Verbal Self-Defense: A Former Slave to His Old Master

( Untitled watercolor  (c. 1863) of a black man reading a newspaper with headline "Presidential Proclamation/Slavery" | Henry Louis Stephens)

(Untitled watercolor (c. 1863) of a black man reading a newspaper with headline "Presidential Proclamation/Slavery" | Henry Louis Stephens)

"Say howdy to George Carter, and thank him for taking the pistol from you when you were shooting at me."

By Sam Yang - Get similar updates here

On January 1, 1863, President Abraham Lincoln issued the Emancipation Proclamation by executive order. On paper, the legal status, as recognized by the United States federal government, changed for 3 million slaves in designated areas of the South — from "slave" to "free." Two years later, Lee surrendered to Grant on April 9, 1865 — ending the Civil War.

In August of 1865, Colonel P. H. Anderson, a cruel and abusive former slave owner, sent for his former slave, Jourdan Anderson, to come back to work at the plantation. Jourdan Anderson responded back to his old master in epic fashion. As transcribed in The Freedmen's Book, Jourdan Anderson's letter is a brilliant piece of Mark Twain-style sarcasm from an illiterate ex-slave to his former slave master.

(As was dictated to the Cincinnati Commercial by former slave Jourdan Anderson | New York Tribune, Tuesday August 22, 1865)

(As was dictated to the Cincinnati Commercial by former slave Jourdan Anderson | New York Tribune, Tuesday August 22, 1865)

Dayton, Ohio,

August 7, 1865

To My Old Master, Colonel P.H. Anderson, Big Spring, Tennessee

Sir: I got your letter, and was glad to find that you had not forgotten Jourdan, and that you wanted me to come back and live with you again, promising to do better for me than anybody else can. I have often felt uneasy about you. I thought the Yankees would have hung you long before this, for harboring Rebs they found at your house. I suppose they never heard about your going to Colonel Martin’s to kill the Union soldier that was left by his company in their stable. Although you shot at me twice before I left you, I did not want to hear of your being hurt, and am glad you are still living. It would do me good to go back to the dear old home again, and see Miss Mary and Miss Martha and Allen, Esther, Green, and Lee. Give my love to them all, and tell them I hope we will meet in the better world, if not in this. I would have gone back to see you all when I was working in the Nashville Hospital, but one of the neighbors told me that Henry intended to shoot me if he ever got a chance.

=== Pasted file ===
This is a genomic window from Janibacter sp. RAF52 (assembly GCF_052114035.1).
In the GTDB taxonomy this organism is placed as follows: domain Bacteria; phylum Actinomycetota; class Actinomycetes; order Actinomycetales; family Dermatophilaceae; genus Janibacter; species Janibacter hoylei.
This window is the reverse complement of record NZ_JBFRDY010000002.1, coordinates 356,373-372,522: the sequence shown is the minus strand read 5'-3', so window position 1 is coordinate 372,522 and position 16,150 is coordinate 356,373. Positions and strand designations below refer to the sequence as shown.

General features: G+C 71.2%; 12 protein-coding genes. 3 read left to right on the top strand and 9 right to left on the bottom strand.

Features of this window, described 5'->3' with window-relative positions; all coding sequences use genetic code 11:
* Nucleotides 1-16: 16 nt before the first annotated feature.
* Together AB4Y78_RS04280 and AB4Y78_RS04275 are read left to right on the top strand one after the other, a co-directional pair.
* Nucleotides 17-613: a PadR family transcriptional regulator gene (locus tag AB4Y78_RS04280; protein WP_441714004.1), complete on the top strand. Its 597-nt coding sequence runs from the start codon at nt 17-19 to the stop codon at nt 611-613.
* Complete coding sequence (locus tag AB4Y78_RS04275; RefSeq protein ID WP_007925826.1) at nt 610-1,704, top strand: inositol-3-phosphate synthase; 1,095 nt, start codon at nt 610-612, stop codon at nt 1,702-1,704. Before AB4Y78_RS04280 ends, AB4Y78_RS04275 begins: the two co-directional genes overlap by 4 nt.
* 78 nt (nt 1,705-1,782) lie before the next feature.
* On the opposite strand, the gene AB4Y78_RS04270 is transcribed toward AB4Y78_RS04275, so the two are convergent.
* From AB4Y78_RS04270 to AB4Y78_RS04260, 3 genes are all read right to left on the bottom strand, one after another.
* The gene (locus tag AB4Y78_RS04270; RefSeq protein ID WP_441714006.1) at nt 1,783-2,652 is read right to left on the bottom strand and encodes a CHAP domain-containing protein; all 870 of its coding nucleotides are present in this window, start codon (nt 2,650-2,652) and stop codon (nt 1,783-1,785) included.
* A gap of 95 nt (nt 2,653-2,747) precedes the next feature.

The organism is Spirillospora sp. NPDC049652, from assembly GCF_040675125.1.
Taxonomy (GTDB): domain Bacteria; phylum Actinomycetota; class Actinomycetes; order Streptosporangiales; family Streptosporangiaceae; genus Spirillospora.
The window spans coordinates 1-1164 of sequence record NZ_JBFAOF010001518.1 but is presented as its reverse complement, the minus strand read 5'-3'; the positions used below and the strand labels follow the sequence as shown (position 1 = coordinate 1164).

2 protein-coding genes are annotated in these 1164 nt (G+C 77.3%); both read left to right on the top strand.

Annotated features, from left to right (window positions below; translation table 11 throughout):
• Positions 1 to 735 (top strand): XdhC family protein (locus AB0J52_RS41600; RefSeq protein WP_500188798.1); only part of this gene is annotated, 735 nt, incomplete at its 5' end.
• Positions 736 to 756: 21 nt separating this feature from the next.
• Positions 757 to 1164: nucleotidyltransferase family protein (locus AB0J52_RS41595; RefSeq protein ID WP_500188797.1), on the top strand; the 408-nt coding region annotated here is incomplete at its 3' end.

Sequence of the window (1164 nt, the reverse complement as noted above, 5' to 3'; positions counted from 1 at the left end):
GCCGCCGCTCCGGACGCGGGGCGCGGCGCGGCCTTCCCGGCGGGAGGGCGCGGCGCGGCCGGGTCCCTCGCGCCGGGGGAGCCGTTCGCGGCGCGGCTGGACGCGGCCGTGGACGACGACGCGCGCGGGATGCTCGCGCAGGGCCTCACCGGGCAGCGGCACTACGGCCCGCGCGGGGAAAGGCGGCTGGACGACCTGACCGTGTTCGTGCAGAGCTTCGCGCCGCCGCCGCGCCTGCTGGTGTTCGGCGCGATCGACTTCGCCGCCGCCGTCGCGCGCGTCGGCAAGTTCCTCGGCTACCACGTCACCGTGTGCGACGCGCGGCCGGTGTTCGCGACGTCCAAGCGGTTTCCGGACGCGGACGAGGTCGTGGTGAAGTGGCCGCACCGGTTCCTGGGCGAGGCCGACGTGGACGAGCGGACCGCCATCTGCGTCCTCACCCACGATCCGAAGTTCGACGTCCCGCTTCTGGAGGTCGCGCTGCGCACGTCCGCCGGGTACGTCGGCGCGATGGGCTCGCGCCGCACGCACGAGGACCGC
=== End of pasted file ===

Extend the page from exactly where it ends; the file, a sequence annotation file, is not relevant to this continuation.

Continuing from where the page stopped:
I want to know particularly what the good chance is you propose to give me. I am doing tolerably well here. I get twenty-five dollars a month, with victuals and clothing; have a comfortable home for Mandy,—the folks call her Mrs. Anderson,—and the children—Milly, Jane, and Grundy—go to school and are learning well. The teacher says Grundy has a head for a preacher. They go to Sunday school, and Mandy and me attend church regularly. We are kindly treated. Sometimes we overhear others saying, “Them colored people were slaves” down in Tennessee. The children feel hurt when they hear such remarks; but I tell them it was no disgrace in Tennessee to belong to Colonel Anderson. Many darkeys would have been proud, as I used to be, to call you master. Now if you will write and say what wages you will give me, I will be better able to decide whether it would be to my advantage to move back again.